Deliciously well-seasoned pinto beans slow-simmered for hours; these beans make the perfect side dish to accompany any Southwestern meal.
- 2 cups of dry pinto beans, picked over for small stones
- 2 tablespoons vegetable oil
- 1 and 1/4 cup diced sweet yellow onion
- 1 tablespoon minced garlic
- 4 cups chicken broth
- 1 bay leaf
- 1 and 1/2 teaspoons dried Mexican oregano
- 1 and 1/2 teaspoons dried epazote (optional)
- 1/2 teaspoon ground cumin
- 1/2 teaspoon ground coriander
- 1/2 teaspoon chipotle chile powder
- 1 teaspoon salt to taste
- Place soaked beans into a large stockpot and cover with at least 3 inches of tap water. Bring to a boil, then reduce the heat and slow-simmer the beans (barely boiling) for 2 to 3 hours, or until the beans have softened. Remove from heat. Drain and rinse well with water, leaving the beans in the colander.
- Set the stockpot you used to cook the beans over medium-high heat and add in the oil. Add the onions to the pot. Stir frequently until onion is soft and beginning to brown. Add the garlic and cook for one minute.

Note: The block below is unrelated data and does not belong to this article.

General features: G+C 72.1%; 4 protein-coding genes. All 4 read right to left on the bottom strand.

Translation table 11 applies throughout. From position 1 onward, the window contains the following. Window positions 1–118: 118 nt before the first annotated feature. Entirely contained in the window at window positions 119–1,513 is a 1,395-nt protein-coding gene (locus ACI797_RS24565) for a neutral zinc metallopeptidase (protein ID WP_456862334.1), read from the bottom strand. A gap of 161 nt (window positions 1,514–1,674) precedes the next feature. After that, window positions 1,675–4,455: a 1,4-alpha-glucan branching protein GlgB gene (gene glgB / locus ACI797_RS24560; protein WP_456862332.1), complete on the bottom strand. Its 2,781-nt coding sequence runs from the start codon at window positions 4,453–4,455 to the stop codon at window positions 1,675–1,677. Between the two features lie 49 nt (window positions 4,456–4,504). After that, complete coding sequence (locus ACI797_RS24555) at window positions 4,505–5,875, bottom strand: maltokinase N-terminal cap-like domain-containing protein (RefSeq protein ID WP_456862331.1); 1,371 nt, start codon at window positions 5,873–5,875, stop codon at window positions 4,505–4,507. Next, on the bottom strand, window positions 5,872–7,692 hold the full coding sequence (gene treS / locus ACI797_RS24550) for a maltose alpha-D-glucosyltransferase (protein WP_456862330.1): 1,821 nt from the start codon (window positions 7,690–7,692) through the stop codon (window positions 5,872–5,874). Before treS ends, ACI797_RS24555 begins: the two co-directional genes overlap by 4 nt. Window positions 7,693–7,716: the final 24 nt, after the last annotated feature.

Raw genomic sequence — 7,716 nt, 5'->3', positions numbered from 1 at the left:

- Add the beans, broth, bay leaf, oregano, epazote, cumin, coriander, and chipotle powder to the pot. Bring to a boil, then reduce heat to a slow-simmer and cook for about 1 hour, covered, stirring frequently. If the beans don’t have enough liquid to stir easily, add a little water.
- After 1 hour, stir in the salt and slow-simmer again for about 10 minutes. The beans should be nice and creamy. Serve warm with your main entree.
Dry beans really should be soaked overnight in water before cooking them the next day. This helps to dilute an enzyme within the raw beans that can cause stomach pain, along with helping to soften the beans. If you skip this step you’ll be sorry (unless you can cheat and place them in a pressure cooker). Drain and rinse off the beans the next morning before beginning with this recipe.
Do not add any salt to the beans or the soaking liquids at all, until called for in the recipe. If you would like to add ham or bacon, add these in when adding the onion in step 2.